For a person to be classed as unemployed they must not only be out of work, but must also be actively looking for work and available to start work within a fortnight. Therefore those that have given up looking for work are no longer counted as unemployed, however they still show up in the claimant count.
Between 1971 and 2012, the unemployment rate in the UK averaged 7.3%, however for most of the 2000’s it remained in the 4.5 to 5.5% range.
In the first half of 2012 almost 1,000 high street chain stores closed leaving a record one in ten shops empty.
Businesses are reluctant to expand and higher until they see signs that the economy is improving, as a result unemployment looks certain to remain high for the foreseeable future.
Low/ no growth
Last month the ONS reported that in the three months from July to September the UK economy grew by 1%, ending the longest double-dip recession since the Second World War.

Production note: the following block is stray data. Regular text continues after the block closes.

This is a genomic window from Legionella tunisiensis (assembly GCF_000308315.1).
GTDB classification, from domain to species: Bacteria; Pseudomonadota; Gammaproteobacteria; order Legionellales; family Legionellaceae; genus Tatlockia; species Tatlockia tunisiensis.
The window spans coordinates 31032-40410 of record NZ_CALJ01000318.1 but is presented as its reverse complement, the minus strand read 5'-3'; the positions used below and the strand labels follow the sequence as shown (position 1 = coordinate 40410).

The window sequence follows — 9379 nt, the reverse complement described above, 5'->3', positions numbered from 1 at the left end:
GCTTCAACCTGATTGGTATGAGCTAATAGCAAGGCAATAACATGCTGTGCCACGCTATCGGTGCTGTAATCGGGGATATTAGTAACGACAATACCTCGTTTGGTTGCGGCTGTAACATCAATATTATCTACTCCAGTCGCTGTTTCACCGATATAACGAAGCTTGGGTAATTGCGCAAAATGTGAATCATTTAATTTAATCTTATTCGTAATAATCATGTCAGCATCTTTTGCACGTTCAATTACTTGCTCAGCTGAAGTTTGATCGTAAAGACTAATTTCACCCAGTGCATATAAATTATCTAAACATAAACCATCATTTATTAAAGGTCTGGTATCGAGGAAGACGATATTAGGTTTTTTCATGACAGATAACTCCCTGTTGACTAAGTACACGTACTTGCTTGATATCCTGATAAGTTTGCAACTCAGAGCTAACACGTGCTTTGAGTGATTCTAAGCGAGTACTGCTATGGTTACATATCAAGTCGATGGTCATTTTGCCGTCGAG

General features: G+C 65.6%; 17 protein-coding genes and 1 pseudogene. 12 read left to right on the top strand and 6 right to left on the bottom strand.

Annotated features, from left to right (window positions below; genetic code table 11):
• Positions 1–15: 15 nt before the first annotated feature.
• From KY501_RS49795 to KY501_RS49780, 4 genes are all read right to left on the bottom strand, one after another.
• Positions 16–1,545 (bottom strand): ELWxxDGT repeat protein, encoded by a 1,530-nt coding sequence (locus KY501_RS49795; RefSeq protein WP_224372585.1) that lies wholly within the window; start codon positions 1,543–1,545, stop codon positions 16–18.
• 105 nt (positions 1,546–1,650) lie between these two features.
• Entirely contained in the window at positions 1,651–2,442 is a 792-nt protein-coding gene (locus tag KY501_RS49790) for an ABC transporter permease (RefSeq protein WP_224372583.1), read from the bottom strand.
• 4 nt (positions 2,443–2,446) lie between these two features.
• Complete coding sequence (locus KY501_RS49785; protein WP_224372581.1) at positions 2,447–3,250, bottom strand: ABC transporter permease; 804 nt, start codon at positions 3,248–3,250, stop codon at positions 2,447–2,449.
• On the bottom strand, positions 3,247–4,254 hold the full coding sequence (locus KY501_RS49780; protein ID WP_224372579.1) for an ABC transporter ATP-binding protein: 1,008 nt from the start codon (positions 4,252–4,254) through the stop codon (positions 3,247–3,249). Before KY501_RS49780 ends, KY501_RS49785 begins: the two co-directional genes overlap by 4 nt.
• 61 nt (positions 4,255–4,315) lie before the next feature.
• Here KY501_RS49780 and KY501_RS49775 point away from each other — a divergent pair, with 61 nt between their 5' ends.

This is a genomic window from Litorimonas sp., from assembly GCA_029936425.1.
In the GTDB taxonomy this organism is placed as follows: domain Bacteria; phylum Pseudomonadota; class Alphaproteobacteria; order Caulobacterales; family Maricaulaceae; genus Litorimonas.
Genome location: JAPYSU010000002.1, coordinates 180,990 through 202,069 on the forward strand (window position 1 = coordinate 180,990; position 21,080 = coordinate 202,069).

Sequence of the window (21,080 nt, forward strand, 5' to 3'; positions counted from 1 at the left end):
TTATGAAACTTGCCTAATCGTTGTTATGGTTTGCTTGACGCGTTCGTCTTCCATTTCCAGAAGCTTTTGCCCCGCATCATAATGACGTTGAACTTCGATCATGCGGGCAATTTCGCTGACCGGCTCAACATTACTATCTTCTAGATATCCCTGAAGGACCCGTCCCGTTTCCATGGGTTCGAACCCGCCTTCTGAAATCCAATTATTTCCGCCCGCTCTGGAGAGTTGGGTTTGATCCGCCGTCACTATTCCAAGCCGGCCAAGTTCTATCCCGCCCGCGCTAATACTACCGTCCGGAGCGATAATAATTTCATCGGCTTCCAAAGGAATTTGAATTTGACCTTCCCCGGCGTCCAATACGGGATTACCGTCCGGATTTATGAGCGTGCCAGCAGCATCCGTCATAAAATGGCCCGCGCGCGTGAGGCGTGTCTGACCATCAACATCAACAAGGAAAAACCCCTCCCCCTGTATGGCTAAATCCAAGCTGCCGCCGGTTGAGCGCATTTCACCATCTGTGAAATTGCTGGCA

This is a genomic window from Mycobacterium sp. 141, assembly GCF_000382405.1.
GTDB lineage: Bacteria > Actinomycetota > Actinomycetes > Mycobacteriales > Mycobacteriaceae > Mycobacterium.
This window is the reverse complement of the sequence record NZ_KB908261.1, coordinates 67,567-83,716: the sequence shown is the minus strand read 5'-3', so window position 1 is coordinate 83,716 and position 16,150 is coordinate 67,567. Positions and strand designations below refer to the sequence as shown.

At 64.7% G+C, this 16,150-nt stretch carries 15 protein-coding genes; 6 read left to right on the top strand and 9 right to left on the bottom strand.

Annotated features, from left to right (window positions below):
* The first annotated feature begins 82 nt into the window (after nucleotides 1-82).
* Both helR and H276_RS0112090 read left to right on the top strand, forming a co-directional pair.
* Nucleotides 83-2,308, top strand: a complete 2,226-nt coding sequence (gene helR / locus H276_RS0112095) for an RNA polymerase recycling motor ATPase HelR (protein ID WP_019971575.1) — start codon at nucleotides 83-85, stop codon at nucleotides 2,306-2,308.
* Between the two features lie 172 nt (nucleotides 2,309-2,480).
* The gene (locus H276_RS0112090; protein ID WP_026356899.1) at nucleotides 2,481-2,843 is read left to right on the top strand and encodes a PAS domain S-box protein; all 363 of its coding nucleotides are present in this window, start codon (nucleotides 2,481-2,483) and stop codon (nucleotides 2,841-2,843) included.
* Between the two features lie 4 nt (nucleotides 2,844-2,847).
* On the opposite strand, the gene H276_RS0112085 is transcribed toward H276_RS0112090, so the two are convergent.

UK GDP growth – quarter on quarter
Much of the growth that helped GDP jump from a figure of -0.4% in Q2 to 1% in Q3 however, was due to the Olympic Games, and many, including Bank of England governor Mervyn King, have said that growth in the fourth quarter may be negative once again.
Why we have stagflation
Stagflation is very costly and destructive, both in terms of budget deficits and to society as a whole. It is also very difficult to eradicate once it takes hold.
Stagflation has taken hold in Britain because our political leaders believe that a severe economic recession must be avoided at all costs. As a result, in 2007 and 2008 when economic growth slowed sharply and began to contract, rather than allowing the economy and financial markets to rebalance themselves, they began to prop them up by (among other things) artificially lowering interest rates.